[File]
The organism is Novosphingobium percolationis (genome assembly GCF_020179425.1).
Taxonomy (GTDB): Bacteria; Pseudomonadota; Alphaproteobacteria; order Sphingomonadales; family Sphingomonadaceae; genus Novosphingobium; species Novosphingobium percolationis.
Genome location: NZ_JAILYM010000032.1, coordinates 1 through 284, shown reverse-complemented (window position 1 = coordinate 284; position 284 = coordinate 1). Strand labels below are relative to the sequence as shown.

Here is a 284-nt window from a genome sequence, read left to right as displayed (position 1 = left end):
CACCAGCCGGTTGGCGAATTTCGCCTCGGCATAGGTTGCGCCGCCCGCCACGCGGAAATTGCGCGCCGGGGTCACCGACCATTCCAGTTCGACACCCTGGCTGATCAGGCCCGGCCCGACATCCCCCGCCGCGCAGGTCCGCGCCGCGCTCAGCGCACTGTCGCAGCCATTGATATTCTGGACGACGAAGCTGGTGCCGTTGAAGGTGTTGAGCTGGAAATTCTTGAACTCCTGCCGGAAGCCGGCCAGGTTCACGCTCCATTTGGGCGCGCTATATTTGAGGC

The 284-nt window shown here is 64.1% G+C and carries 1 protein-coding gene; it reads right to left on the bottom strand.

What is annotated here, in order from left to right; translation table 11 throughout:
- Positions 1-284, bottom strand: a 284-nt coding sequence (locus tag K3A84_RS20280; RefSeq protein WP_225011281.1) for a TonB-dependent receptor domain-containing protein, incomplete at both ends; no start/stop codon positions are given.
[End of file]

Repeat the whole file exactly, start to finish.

The organism is Novosphingobium percolationis (genome assembly GCF_020179425.1).
Taxonomy (GTDB): Bacteria; Pseudomonadota; Alphaproteobacteria; order Sphingomonadales; family Sphingomonadaceae; genus Novosphingobium; species Novosphingobium percolationis.
Genome location: NZ_JAILYM010000032.1, coordinates 1 through 284, shown reverse-complemented (window position 1 = coordinate 284; position 284 = coordinate 1). Strand labels below are relative to the sequence as shown.

Here is a 284-nt window from a genome sequence, read left to right as displayed (position 1 = left end):
CACCAGCCGGTTGGCGAATTTCGCCTCGGCATAGGTTGCGCCGCCCGCCACGCGGAAATTGCGCGCCGGGGTCACCGACCATTCCAGTTCGACACCCTGGCTGATCAGGCCCGGCCCGACATCCCCCGCCGCGCAGGTCCGCGCCGCGCTCAGCGCACTGTCGCAGCCATTGATATTCTGGACGACGAAGCTGGTGCCGTTGAAGGTGTTGAGCTGGAAATTCTTGAACTCCTGCCGGAAGCCGGCCAGGTTCACGCTCCATTTGGGCGCGCTATATTTGAGGC

The 284-nt window shown here is 64.1% G+C and carries 1 protein-coding gene; it reads right to left on the bottom strand.

What is annotated here, in order from left to right; translation table 11 throughout:
- Positions 1-284, bottom strand: a 284-nt coding sequence (locus tag K3A84_RS20280; RefSeq protein WP_225011281.1) for a TonB-dependent receptor domain-containing protein, incomplete at both ends; no start/stop codon positions are given.